WASHINGTON (Reuters) - Lack of leadership, indecision, confusion: These are some of the charges hurled at President Barack Obama for his handling of the conflict in Libya by Republicans who want his job.
Obama’s move to launch military operations in Libya without a clear end in sight has given his Republican opponents an opening to criticize his handling of foreign policy and accuse him of displaying weakness.
Libya is providing one more talking point on a Republican campaign script that until now has focused largely on criticizing the president’s handling of the U.S. economy and stubbornly high unemployment.
Democrats have done their share of complaining as well, and have agreed with Republicans who say the Obama administration has some explaining to do to Congress.
But the would-be Republican candidates are fanning the flames.
“We haven’t provided leadership in this administration,” Mississippi Governor Haley Barbour, pondering a 2012 run for the Republican presidential nomination, told Telesouth radio.
“Lots of confusion,” former Alaska Governor Sarah Palin told Fox News. “What is the mission here in Libya?”
The no-fly zone over Libya came too late, said former Minnesota Governor Tim Pawlenty.
If done weeks ago as he had wanted, “It not only would have been successful, but would have given the rebels the window of opportunity to overthrow” Libyan leader Muammar Gaddafi, Pawlenty told Fox News.
“I would not have intervened,” former House of Representatives Speaker Newt Gingrich told NBC’s “Meet the Press.” “I think there were a lot of other ways to affect Gaddafi.”
The president did not help himself by seeming at first to lean against military action before deciding to direct the U.S. military to act in support of a U.N. resolution aimed at protecting Libyan civilians.
A mixed U.S. message has also given Republicans fodder for criticism: Obama says Gaddafi “needs to go,” but that the objective of U.S. and allies’ forces is not to topple him but rather protect Libyans from his forces.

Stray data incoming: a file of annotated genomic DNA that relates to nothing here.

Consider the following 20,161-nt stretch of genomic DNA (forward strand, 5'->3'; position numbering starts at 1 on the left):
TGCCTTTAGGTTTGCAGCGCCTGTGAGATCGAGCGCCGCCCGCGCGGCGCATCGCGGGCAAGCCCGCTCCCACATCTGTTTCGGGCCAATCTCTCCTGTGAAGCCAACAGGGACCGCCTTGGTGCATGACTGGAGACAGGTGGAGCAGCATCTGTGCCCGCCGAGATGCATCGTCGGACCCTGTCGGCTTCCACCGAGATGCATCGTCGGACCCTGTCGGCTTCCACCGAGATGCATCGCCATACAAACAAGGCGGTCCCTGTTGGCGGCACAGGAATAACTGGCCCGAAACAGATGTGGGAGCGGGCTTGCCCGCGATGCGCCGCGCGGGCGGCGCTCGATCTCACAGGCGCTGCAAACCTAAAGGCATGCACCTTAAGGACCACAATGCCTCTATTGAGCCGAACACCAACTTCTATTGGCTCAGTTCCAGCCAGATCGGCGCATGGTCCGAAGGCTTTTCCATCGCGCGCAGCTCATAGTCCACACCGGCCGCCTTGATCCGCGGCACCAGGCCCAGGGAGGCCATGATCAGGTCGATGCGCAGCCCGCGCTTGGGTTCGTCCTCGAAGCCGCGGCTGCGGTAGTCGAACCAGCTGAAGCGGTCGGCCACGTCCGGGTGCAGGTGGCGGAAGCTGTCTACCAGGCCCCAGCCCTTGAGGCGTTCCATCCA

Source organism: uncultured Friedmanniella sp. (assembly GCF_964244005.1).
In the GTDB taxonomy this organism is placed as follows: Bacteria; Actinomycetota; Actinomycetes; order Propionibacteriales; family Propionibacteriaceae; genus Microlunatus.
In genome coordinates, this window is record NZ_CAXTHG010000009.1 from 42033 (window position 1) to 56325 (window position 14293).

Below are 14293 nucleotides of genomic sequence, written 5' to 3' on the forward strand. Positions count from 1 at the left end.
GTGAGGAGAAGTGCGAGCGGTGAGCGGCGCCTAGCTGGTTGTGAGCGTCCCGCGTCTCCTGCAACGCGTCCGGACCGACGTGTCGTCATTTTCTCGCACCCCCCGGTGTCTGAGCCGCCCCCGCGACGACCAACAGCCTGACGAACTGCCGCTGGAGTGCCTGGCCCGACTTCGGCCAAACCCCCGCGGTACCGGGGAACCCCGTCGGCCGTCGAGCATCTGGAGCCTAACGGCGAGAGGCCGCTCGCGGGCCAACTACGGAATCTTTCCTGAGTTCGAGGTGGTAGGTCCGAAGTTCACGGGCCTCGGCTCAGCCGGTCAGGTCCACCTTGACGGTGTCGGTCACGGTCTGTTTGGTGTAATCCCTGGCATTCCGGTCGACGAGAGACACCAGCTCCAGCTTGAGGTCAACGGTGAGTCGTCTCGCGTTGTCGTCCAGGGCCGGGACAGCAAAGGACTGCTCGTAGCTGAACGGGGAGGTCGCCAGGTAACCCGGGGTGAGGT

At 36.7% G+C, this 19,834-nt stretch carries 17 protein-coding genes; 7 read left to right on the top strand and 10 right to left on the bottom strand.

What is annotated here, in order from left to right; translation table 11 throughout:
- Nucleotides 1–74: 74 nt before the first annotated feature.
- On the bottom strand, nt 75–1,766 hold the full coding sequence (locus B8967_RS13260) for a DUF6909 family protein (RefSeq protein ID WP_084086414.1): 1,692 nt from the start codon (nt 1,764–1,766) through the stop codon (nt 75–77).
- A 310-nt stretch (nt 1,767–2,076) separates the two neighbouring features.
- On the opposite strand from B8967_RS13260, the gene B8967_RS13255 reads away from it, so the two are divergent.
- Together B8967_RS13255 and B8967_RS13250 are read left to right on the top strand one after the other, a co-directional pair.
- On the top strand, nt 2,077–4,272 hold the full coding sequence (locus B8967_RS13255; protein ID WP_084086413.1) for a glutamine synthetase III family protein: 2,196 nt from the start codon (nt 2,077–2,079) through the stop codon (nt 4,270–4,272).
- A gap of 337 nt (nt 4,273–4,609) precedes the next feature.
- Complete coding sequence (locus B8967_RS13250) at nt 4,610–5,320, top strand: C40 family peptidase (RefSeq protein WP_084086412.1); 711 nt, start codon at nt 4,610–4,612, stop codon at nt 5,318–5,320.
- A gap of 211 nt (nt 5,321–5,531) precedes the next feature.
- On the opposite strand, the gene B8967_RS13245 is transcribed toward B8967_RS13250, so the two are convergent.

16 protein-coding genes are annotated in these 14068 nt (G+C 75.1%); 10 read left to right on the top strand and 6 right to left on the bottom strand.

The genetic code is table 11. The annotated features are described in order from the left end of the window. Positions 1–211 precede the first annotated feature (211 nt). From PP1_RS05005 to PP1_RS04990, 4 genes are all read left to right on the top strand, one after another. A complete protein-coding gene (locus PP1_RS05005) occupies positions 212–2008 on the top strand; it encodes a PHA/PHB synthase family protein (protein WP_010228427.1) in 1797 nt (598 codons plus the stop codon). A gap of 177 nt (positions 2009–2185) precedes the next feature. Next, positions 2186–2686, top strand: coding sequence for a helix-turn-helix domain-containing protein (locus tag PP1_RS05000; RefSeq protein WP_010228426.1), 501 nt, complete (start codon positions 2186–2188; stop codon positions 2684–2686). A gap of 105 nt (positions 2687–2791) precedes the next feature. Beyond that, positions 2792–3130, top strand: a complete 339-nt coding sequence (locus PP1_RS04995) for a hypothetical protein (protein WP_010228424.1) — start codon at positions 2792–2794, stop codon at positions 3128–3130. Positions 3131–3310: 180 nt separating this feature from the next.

“Republicans would be blind not to see an opening,” said Larry Sabato, a political science professor at the University of Virginia. “This is one of the biggest mistakes Obama has made, arguably. We’re still waiting for an explanation for what the real objectives are and how and when we get out of this.”
So far a solid majority of Americans back the operation. A Reuters/Ipsos poll found 60 percent of Americans support the effort by the United States and its allies.
But when asked to choose between descriptions of Obama’s leadership style, over a third picked “indecisive and dithering,” suggesting a potentially rich vein of criticism for Republicans to mine.
Among Republicans, 64 percent of those polled saw Obama’s leadership style as weak, while 63 percent of Democrats selected “cautious and consultative” to best describe him.
“American military action, international military action has saved an enormous number of lives in the past five days, and that is something that Americans should be very proud of,” said White House spokesman Jay Carney.
But experts say unless the United States finds a quick exit, Obama could see Libya emerge as an issue in his 2012 re-election campaign.
If Obama can reduce the U.S. presence and prod Gaddafi into stepping down, “then it’s a huge success for Obama and you won’t hear much about Libya from Republicans in 2012,” said Bruce Buchanan, a political science professor at the University of Texas.
Conditions on the ground in Libya and the unpredictability of war, however, could complicate Obama’s desire for a clean, speedy exit.
“If Gaddafi is able to shoot down X number of American planes then it changes the nature of the mission, and it’s harder for Obama to pull back,” said Julian Zelizer, a political science professor at Princeton University.
Editing by Vicki Allen